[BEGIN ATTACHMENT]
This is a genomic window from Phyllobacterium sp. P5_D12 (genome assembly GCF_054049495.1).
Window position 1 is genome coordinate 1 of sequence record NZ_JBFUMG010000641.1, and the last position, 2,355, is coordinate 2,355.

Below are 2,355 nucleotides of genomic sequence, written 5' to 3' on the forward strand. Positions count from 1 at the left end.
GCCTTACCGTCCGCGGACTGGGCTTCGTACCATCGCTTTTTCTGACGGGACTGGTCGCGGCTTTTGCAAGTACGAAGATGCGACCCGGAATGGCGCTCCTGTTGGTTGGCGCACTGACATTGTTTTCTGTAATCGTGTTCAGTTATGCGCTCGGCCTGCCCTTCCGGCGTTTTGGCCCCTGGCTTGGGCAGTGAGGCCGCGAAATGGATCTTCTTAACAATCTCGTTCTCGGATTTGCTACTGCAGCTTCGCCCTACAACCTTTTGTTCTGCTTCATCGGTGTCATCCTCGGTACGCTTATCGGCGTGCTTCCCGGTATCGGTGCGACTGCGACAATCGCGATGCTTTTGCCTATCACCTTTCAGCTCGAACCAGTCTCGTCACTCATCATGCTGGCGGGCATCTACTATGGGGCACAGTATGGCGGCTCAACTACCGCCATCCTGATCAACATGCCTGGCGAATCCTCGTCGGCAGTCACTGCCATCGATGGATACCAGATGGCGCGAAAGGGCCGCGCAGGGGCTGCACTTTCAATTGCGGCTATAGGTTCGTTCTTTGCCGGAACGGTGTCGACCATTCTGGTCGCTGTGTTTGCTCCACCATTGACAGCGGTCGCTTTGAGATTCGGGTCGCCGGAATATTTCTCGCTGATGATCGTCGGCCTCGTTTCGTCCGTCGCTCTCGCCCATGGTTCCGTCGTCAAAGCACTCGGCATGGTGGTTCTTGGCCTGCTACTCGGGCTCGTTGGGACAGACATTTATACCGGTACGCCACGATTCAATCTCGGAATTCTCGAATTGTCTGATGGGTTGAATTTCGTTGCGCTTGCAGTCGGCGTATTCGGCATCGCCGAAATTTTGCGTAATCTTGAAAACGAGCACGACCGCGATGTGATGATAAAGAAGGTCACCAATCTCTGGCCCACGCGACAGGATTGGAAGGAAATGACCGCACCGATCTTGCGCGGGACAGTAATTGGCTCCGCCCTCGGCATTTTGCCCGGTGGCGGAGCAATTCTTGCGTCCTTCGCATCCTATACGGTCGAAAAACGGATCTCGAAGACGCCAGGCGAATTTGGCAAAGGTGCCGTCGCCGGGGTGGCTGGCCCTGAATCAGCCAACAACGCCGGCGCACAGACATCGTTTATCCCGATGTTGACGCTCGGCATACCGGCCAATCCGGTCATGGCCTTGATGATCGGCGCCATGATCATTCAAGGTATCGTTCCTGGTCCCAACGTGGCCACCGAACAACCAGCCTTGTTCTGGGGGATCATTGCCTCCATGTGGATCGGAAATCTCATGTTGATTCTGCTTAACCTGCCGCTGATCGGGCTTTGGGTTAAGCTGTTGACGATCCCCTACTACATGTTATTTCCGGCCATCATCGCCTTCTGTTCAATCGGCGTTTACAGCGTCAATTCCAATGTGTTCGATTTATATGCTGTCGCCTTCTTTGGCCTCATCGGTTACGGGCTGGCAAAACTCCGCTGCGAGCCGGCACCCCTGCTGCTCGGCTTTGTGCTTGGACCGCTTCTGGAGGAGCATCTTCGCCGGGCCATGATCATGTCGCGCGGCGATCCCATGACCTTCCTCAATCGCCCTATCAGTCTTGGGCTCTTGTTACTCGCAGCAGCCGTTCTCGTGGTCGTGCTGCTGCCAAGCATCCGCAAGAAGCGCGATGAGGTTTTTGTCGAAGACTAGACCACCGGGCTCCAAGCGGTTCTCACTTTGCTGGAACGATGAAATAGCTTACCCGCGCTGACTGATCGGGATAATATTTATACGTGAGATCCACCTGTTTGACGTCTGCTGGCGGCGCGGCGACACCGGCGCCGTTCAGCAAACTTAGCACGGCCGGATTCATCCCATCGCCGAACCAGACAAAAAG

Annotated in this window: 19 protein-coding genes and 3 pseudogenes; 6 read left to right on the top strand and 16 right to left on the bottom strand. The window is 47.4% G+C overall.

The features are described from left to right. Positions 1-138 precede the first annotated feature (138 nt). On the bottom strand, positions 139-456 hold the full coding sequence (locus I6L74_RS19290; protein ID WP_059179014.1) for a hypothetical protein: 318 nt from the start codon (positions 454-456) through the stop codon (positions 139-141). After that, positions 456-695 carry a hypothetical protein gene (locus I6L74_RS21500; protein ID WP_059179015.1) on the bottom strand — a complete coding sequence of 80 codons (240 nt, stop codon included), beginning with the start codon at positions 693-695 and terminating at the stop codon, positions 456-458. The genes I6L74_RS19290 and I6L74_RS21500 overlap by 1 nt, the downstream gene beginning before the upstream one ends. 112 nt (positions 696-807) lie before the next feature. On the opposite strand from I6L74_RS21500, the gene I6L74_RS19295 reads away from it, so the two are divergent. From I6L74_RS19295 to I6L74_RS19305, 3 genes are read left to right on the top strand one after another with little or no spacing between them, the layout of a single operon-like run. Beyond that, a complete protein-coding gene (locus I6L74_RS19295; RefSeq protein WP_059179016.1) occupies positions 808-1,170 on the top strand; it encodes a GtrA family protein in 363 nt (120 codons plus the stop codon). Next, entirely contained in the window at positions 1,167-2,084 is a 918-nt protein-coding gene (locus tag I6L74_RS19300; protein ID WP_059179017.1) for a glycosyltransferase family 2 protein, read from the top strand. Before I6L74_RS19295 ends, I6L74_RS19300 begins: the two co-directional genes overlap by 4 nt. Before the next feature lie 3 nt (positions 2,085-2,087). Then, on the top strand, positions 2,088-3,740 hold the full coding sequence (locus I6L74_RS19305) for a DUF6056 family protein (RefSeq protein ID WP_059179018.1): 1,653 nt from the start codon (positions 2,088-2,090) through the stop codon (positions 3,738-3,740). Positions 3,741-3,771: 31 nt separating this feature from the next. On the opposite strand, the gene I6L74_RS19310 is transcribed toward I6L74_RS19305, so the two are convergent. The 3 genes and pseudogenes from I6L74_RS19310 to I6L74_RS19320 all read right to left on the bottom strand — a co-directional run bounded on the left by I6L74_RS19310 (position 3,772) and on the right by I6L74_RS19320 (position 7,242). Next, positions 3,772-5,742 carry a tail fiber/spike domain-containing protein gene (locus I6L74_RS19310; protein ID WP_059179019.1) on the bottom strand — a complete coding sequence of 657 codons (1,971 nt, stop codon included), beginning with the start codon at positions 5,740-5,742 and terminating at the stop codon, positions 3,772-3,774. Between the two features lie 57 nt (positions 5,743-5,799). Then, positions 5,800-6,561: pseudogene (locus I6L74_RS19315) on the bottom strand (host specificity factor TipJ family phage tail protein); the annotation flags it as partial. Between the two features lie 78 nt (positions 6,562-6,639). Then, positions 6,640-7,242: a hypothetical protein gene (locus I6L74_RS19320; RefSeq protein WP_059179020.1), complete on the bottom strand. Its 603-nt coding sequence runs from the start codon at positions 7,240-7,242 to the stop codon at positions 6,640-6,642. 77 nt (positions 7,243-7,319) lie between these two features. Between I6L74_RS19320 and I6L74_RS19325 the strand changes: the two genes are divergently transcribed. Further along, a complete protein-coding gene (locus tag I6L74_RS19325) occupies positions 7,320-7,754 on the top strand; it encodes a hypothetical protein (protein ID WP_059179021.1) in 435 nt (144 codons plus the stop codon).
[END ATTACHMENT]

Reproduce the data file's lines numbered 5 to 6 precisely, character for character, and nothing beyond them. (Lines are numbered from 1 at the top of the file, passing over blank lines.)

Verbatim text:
Annotated in this window: 19 protein-coding genes and 3 pseudogenes; 6 read left to right on the top strand and 16 right to left on the bottom strand. The window is 47.4% G+C overall.

The features are described from left to right. Positions 1-138 precede the first annotated feature (138 nt). On the bottom strand, positions 139-456 hold the full coding sequence (locus I6L74_RS19290; protein ID WP_059179014.1) for a hypothetical protein: 318 nt from the start codon (positions 454-456) through the stop codon (positions 139-141). After that, positions 456-695 carry a hypothetical protein gene (locus I6L74_RS21500; protein ID WP_059179015.1) on the bottom strand — a complete coding sequence of 80 codons (240 nt, stop codon included), beginning with the start codon at positions 693-695 and terminating at the stop codon, positions 456-458. The genes I6L74_RS19290 and I6L74_RS21500 overlap by 1 nt, the downstream gene beginning before the upstream one ends. 112 nt (positions 696-807) lie before the next feature. On the opposite strand from I6L74_RS21500, the gene I6L74_RS19295 reads away from it, so the two are divergent. From I6L74_RS19295 to I6L74_RS19305, 3 genes are read left to right on the top strand one after another with little or no spacing between them, the layout of a single operon-like run. Beyond that, a complete protein-coding gene (locus I6L74_RS19295; RefSeq protein WP_059179016.1) occupies positions 808-1,170 on the top strand; it encodes a GtrA family protein in 363 nt (120 codons plus the stop codon). Next, entirely contained in the window at positions 1,167-2,084 is a 918-nt protein-coding gene (locus tag I6L74_RS19300; protein ID WP_059179017.1) for a glycosyltransferase family 2 protein, read from the top strand. Before I6L74_RS19295 ends, I6L74_RS19300 begins: the two co-directional genes overlap by 4 nt. Before the next feature lie 3 nt (positions 2,085-2,087). Then, on the top strand, positions 2,088-3,740 hold the full coding sequence (locus I6L74_RS19305) for a DUF6056 family protein (RefSeq protein ID WP_059179018.1): 1,653 nt from the start codon (positions 2,088-2,090) through the stop codon (positions 3,738-3,740). Positions 3,741-3,771: 31 nt separating this feature from the next. On the opposite strand, the gene I6L74_RS19310 is transcribed toward I6L74_RS19305, so the two are convergent. The 3 genes and pseudogenes from I6L74_RS19310 to I6L74_RS19320 all read right to left on the bottom strand — a co-directional run bounded on the left by I6L74_RS19310 (position 3,772) and on the right by I6L74_RS19320 (position 7,242). Next, positions 3,772-5,742 carry a tail fiber/spike domain-containing protein gene (locus I6L74_RS19310; protein ID WP_059179019.1) on the bottom strand — a complete coding sequence of 657 codons (1,971 nt, stop codon included), beginning with the start codon at positions 5,740-5,742 and terminating at the stop codon, positions 3,772-3,774. Between the two features lie 57 nt (positions 5,743-5,799). Then, positions 5,800-6,561: pseudogene (locus I6L74_RS19315) on the bottom strand (host specificity factor TipJ family phage tail protein); the annotation flags it as partial. Between the two features lie 78 nt (positions 6,562-6,639). Then, positions 6,640-7,242: a hypothetical protein gene (locus I6L74_RS19320; RefSeq protein WP_059179020.1), complete on the bottom strand. Its 603-nt coding sequence runs from the start codon at positions 7,240-7,242 to the stop codon at positions 6,640-6,642. 77 nt (positions 7,243-7,319) lie between these two features. Between I6L74_RS19320 and I6L74_RS19325 the strand changes: the two genes are divergently transcribed. Further along, a complete protein-coding gene (locus tag I6L74_RS19325) occupies positions 7,320-7,754 on the top strand; it encodes a hypothetical protein (protein ID WP_059179021.1) in 435 nt (144 codons plus the stop codon).